Anyway, back in February I was in Hawaii for a conference when I ran into my cousin Richard Seman, who is the secretary of the CNMI Department of Lands and Natural Resources. Richard was working with Susan White at US Fish & Wildlife Service and Heidi Hirsch at NOAA on submitting a nomination for the monument to UNESCO. He asked me if I'd take a look at it to see if I had anything to add. I bounced it over to Laurie Peterka, and we both added a few paragraphs on the biological and cultural components.
The two governments took over from there. The nomination was submitted to the agency that's handling the submission to UNESCO and they reviewed all of the nominations and decided that nine of them could move to the public comment period, which is taking place right now. The comment period ends on December 27, and I imagine they will try to submit the nominations for all nine to UNESCO soon after.
This is a very prestigious recognition if it goes through. It's probably still a few years from happening, because after the United States makes their submission to UNESCO, they then do their own review before accepting it. But this is a once in a generation opportunity for Americans. We don't offer up nominations to UNESCO very often, so we need to take advantage of this now.
The Friends of the Marianas Trench want to bring some attention to this, and submitted the following press release which should publish today:
Marianas Trench could be recognized for its Outstanding Value to Humanity
The Marianas Trench Marine National Monument could be nominated to be added to the United Nations Educational, Scientific and Cultural Organization (UNESCO)World Heritage List.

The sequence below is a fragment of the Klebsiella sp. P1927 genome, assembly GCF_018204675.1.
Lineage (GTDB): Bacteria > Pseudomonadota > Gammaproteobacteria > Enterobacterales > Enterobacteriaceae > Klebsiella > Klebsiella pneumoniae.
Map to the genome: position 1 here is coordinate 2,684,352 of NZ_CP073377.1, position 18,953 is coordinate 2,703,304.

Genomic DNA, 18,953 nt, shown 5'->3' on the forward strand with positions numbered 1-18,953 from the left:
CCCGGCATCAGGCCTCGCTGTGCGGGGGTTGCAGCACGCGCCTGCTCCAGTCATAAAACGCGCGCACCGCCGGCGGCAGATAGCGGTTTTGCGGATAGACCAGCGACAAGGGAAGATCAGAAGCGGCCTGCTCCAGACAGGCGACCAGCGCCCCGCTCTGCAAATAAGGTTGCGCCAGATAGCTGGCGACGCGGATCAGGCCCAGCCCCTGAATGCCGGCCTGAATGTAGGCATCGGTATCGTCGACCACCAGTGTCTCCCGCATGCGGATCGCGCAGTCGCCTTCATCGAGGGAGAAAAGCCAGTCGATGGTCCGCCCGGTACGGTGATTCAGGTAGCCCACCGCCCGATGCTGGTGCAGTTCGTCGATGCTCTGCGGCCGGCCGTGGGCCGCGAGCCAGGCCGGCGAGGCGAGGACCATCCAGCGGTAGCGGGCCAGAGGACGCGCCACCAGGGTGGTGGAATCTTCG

Federal officials in Hawaii with US Fish & Wildlife Service and NOAA worked with locals including Richard Seman, Genevieve Cabrera, Cinta Kaipat, Ignacio V. Cabrera, and Angelo Villagomez to submit the nomination in early 2016.
“Residents of the Marianas have long known that the natural resources surrounding our islands are spectacular,” said Villagomez. “Now our very own Marianas Trench could be recognized as one of the most significant features on the planet.”
Nan Madol in Pohnpei, Federated States of Micronesia, Bikini Atoll in the Marshall Islands, and the Rock Islands in Koror, Palau were added to the UNESCO World Heritage List in 2016, 2010, and 2012, respectively. The list contains 1,052 locations in nearly every country and includes the most iconic historical, cultural, and natural places on the planet from the Great Wall of China, to the pyramids of Egypt, and the Papahanaumokuakea Marine National Monument in Hawaii.
The proposed listing on UNESCO could be a boon to tourism and would literally put the Northern Mariana Islands on the checklist of the best places to visit on the planet.
“The Japanese tourist market is very aware of the UNESCO World Heritage List,” said Aya Matsumoto, a resident of Saipan with nearly three decades of experience in tourism. “Japan has 20 World Heritage Sites and they are all very popular places to visit. If we had a World Heritage Site, like those in Palau, FSM, and Marshall Islands, the Japanese would want to visit.”
UNESCO seeks to encourage the identification, protection and preservation of cultural and natural heritage around the world considered to be of outstanding value to humanity. World Heritage Sites are places that have special cultural or physical significance.
“I see the UNESCO listing as helping to bring us closer to achieving the goals we set 10 years ago regarding the monument,” said Ignacio V. Cabrera, Chairman of the Friends of the Marianas Trench, an organization that has advocated for cultural and natural resource protection for nearly a decade. “We know that progress has been slow, but we’re starting to see some of those benefits.”
Part of the mission of UNESCO’s World Heritage mission is to “encourage participation of the local population in the preservation of their cultural and natural heritage.”
The pending nomination was announced on the Federal Register December 9 and there is a comment period until December 27. Residents of the Northern Mariana Islands who support the listing can contact the Friends of the Marianas Trench at email@example.com and they will add your name and comment to their submission.